It baffles me why someone would go to the trouble of writing a WordPress plugin but not take the time to write some decent step-by-step documentation for how to install it and make it work. A prime example is a very handy WordPress plugin for adding a digg button to your post. The plugin is written by Aviran Mordo and can be found . Take a brief look of the comments and you will see that there are more than a few people having trouble implementing this plugin. I was in the same boat and it took me hours to figure out how this plugin was suppose to be implemented. Since no documentation exist, I am writing this to help these who are having problems installing it. Please note that I can only impart on you my experience and I am in no position to answer any technical questions. Those questions should still be directed to the original author of the plugin. Before I begin, I would like to say thanks to Aviran Mordo for writing this plugin. Let’s hope he implements better directions for those who are not php programmers.
- Upload the plugin to your WordPress plugin folder which is located under wp-content/plugins off your blog’s home folder. I like to put the plugin in a folder called ‘digg’ to keep my plugins organized but you can just put it in the plugin folder.
- Go to the WordPress admin page and activate the plugin under the Plugins tab.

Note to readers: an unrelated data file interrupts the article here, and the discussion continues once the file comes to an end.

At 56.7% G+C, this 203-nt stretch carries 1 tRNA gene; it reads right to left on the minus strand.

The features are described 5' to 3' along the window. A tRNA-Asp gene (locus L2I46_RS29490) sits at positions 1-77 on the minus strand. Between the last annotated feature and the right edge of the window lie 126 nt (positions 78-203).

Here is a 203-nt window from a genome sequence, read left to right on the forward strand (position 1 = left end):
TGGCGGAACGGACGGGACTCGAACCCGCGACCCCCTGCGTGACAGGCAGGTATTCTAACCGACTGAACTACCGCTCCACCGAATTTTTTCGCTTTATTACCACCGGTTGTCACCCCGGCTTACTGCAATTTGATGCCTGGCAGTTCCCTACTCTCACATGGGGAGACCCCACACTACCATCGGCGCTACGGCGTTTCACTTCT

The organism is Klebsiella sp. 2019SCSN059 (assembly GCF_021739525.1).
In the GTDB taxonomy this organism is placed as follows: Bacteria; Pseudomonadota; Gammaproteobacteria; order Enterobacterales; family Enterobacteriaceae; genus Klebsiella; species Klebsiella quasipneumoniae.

- At this point, I suggest you submit a post to digg for testing. Having the article already dugg makes it easier to confirm if your installation is working.
- I won’t go into how to digg works since you should already know this if you are reading this.
- Find the appropriate single.php file in your blog folder. If you are using themes, you will have multiple single.php files. Each will be located under the theme’s folder which is located under /wp-content/themes. If you have not installed any themes, the file will be located under /wp-content/themes/default. Make sure you edit the correct single.php file. The author refers to this action as putting the code in the Loop. Some themes will make a call from the single.php file to another file (ie: theloop.php). If this is the case, you will see something like include (TEMPLATEPATH . ‘/theloop.php’); in the single.php file. If you are using such a theme, you will have to edit theloop.php file instead. The exact location of where to put the code will vary from theme to theme so you’ll have to experiment but it has to be put inside the loop which is often indicated by comments in the file. There will often be clues to where you can put it. Usually below lines that read ‘title’ and above lines that read ‘footer’. Remember to re-input the changes if you change themes.